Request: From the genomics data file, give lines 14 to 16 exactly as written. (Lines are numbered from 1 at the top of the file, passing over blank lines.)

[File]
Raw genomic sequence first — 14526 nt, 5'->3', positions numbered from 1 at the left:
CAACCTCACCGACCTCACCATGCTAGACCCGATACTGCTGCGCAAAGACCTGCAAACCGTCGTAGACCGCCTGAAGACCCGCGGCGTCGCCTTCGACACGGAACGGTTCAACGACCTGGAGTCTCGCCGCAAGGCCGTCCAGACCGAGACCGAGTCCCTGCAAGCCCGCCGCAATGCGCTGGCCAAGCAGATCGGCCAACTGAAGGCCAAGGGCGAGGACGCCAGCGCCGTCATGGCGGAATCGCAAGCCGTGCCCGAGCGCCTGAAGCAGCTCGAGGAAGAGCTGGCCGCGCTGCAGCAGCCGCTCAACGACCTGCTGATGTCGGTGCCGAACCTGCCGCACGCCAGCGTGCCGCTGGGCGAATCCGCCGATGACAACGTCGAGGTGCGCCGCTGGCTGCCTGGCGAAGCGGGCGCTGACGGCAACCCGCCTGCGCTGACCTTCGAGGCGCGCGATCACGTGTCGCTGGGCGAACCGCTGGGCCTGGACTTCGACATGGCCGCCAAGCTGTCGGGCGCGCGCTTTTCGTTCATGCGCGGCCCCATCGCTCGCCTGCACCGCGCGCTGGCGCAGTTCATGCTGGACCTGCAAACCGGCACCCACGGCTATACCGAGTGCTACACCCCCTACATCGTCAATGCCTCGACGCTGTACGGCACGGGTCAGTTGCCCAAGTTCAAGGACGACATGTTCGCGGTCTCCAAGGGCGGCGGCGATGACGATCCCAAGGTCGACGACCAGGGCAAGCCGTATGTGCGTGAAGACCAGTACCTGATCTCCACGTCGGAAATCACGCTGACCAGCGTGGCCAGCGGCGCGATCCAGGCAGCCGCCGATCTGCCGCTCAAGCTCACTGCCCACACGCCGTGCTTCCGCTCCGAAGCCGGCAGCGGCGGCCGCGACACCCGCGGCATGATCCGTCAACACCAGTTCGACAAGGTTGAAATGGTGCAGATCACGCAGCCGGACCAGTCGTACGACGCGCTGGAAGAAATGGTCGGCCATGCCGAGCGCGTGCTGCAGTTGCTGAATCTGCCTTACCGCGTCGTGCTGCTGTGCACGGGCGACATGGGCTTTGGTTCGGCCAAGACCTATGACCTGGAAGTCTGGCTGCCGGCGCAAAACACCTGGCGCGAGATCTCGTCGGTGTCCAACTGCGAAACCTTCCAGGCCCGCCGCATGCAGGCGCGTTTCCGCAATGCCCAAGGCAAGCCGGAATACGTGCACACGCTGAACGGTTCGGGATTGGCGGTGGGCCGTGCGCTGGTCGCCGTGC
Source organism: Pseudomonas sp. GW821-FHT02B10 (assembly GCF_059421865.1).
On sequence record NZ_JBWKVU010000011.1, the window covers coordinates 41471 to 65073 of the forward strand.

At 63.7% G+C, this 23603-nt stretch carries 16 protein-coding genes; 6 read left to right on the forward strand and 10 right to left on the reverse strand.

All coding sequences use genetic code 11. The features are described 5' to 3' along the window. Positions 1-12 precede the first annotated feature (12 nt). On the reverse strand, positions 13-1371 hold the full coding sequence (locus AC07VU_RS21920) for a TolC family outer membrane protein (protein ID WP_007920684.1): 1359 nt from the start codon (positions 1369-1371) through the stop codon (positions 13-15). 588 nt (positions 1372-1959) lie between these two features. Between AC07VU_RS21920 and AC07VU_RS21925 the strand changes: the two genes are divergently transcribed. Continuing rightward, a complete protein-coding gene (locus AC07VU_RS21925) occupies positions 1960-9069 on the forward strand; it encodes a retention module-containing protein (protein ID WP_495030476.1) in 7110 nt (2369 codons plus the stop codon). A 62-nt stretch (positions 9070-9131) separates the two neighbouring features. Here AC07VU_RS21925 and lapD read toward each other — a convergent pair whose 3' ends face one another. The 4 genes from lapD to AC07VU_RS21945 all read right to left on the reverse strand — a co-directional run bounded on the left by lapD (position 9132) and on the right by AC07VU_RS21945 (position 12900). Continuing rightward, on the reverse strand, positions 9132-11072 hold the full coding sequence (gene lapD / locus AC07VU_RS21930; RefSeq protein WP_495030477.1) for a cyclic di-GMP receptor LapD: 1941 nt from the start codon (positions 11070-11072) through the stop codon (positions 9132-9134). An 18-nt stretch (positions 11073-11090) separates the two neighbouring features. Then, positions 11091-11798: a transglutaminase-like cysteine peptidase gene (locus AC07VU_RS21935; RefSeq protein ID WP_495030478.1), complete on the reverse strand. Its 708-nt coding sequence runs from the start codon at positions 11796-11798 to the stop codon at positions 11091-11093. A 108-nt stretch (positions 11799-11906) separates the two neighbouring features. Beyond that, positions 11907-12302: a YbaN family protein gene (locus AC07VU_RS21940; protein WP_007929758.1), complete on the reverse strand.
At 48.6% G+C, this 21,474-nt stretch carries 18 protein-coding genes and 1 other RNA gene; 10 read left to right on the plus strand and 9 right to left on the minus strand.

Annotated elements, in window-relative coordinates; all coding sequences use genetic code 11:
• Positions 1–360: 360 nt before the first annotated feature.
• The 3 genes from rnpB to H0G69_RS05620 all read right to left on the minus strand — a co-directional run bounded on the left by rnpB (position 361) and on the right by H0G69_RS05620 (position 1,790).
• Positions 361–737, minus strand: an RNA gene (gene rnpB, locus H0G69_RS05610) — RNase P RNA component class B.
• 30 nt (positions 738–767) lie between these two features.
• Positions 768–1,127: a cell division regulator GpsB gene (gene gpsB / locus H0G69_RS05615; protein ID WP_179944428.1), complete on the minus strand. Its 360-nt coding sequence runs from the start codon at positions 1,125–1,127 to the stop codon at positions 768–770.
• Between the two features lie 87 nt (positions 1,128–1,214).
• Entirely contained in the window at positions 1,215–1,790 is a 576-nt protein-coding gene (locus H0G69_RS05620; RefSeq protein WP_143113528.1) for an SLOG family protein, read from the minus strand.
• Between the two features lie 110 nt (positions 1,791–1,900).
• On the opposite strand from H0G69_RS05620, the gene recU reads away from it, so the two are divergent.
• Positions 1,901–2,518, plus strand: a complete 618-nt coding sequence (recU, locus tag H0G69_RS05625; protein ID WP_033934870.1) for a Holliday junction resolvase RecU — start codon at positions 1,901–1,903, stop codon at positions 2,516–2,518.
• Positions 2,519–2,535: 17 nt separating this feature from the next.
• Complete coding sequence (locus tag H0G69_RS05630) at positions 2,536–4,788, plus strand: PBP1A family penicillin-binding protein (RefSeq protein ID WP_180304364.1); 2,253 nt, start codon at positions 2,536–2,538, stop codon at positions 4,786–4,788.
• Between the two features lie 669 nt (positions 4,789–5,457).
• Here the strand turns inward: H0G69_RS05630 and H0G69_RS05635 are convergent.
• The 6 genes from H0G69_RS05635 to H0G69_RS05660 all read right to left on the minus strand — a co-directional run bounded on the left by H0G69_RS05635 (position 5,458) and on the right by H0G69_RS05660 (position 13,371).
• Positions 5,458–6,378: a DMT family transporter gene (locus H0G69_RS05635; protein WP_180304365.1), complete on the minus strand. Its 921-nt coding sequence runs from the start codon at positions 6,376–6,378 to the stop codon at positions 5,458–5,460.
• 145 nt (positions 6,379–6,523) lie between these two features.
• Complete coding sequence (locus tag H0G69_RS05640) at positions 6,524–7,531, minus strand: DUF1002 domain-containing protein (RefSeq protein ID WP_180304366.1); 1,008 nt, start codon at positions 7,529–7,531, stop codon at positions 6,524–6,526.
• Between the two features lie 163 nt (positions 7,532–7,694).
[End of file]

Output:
• Between the two features lie 87 nt (positions 1,128–1,214).
• Entirely contained in the window at positions 1,215–1,790 is a 576-nt protein-coding gene (locus H0G69_RS05620; RefSeq protein WP_143113528.1) for an SLOG family protein, read from the minus strand.
• Between the two features lie 110 nt (positions 1,791–1,900).